“Your Health Care May Kill You,” read James G. Anderson’s scientific publication headline on the National Library of Medicine. According to him, medical errors may lead to death faster than an illness could harm you.
This is due to recent studies that show that medical errors result in as many as 251,000 deaths in the US each year. Hence, making it the third leading cause of death in the country. This number is staggeringly higher than the fatalities recorded in other developed countries like Canada, New Zealand, Australia, and Germany.
As rampant as medical malpractice is in the US today, very few medical malpractice cases grace the court’s steps. According to research, only 2% of patients who experience medical negligence ever file a case to seek compensation. Fewer people are ever compensated for their harm, deteriorating health, or suffering.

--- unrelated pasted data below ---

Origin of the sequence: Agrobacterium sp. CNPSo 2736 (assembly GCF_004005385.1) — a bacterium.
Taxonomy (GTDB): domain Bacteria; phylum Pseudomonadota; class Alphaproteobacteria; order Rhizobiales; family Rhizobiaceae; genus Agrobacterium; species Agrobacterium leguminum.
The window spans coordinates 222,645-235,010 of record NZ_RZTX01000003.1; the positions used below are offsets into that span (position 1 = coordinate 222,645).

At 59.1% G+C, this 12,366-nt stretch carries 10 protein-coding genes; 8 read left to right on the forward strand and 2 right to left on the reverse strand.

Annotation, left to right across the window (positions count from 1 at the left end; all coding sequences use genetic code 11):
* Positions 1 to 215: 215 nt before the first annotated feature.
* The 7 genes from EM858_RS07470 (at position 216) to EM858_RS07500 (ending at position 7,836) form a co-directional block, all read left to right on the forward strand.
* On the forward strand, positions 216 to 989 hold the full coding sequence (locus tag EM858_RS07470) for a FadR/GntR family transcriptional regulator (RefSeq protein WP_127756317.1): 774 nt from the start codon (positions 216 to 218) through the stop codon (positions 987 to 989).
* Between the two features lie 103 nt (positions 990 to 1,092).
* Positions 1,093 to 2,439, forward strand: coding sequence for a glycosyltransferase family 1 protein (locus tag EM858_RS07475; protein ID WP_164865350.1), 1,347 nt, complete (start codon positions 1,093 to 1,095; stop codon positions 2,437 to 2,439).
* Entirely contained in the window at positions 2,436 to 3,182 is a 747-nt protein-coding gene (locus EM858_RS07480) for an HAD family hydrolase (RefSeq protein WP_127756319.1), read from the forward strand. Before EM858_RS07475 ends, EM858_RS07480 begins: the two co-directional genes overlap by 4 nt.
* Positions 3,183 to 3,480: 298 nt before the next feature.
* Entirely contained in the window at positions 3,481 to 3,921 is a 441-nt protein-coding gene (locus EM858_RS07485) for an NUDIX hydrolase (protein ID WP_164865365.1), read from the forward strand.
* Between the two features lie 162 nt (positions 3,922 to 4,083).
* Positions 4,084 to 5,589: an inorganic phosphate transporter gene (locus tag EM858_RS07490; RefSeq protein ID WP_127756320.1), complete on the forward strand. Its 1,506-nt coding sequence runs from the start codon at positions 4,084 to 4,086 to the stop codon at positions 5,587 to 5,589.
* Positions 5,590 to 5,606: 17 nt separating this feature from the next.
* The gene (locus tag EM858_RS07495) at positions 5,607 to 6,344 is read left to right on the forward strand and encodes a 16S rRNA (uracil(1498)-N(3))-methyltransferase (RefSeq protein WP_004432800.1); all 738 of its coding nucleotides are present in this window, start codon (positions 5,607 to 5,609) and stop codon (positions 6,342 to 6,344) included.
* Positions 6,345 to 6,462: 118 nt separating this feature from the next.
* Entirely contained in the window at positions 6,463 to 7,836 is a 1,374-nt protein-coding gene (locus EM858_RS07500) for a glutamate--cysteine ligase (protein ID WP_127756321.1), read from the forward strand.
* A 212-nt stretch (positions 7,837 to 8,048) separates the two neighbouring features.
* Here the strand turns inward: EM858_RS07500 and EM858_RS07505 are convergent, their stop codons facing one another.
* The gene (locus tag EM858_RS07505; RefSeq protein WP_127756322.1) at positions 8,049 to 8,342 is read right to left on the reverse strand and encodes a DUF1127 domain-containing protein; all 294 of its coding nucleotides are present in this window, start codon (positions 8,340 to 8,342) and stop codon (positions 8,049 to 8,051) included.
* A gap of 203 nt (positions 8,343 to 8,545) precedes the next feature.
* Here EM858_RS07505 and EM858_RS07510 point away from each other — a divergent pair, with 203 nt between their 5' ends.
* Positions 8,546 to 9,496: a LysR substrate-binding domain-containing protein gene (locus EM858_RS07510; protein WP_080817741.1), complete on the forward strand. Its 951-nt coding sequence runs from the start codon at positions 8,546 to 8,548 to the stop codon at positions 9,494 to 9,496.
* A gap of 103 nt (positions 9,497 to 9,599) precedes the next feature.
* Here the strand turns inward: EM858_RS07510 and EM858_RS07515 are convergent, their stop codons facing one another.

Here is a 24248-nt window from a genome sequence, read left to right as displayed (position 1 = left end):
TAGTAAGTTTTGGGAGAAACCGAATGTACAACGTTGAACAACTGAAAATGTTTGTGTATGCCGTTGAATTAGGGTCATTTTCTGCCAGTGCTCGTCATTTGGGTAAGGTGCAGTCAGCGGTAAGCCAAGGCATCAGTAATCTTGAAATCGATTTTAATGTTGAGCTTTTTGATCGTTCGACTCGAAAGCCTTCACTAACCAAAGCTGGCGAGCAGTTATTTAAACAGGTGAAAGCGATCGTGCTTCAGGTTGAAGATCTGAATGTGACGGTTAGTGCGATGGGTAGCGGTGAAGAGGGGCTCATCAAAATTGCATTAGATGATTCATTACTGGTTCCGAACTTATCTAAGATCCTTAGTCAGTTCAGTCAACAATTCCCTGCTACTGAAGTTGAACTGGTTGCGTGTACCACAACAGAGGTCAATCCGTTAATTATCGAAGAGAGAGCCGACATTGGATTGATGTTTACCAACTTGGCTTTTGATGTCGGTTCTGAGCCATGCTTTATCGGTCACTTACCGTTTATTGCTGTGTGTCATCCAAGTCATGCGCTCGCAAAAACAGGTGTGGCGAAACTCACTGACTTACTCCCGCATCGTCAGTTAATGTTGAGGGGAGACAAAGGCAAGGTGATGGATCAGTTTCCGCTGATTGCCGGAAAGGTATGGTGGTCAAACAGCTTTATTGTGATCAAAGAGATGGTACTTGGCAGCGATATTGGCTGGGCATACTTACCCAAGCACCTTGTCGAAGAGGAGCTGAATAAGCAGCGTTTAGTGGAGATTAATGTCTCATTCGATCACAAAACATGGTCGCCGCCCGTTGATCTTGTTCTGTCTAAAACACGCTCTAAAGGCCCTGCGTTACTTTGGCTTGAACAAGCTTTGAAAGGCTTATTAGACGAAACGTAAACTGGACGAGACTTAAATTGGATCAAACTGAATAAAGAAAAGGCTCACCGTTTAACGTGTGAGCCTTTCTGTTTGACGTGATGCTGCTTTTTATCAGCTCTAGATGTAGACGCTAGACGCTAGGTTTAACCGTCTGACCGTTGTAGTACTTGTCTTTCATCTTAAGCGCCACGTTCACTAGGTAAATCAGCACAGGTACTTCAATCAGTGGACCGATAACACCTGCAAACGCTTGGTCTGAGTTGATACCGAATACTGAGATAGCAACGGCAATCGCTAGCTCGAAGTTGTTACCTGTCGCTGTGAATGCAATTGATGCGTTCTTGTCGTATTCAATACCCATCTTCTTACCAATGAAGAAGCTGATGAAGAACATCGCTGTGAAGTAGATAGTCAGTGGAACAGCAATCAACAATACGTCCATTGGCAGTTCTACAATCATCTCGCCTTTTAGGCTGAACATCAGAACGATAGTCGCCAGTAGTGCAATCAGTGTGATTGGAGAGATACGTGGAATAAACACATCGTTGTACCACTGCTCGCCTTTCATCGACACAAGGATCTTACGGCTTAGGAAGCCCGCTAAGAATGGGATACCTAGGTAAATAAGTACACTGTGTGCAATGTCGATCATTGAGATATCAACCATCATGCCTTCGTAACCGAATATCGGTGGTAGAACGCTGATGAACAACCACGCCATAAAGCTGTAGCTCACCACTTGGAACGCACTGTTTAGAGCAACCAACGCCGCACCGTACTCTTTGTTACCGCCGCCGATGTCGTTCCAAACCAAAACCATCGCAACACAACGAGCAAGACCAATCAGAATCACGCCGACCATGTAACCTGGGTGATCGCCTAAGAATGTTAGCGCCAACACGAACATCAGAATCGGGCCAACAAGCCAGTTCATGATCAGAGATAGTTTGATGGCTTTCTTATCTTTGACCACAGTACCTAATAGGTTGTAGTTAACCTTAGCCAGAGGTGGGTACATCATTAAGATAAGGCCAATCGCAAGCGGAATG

In line with this, medical malpractice is becoming rampant. The government and professional medical bodies are making plans on how to address it and find a lasting solution. The judiciary also jumps into the process by scrutinizing every case closely. Hence, justly delivering judgment to whom it is due.
One way a litigant can help the court in medical malpractice cases is to tilt towards giving evidence through demonstrative means. One example of demonstrative evidence which serves as a power-packed combo with medical malpractice cases is medical malpractice trial animation.
What is Medical Malpractice Trial Animation?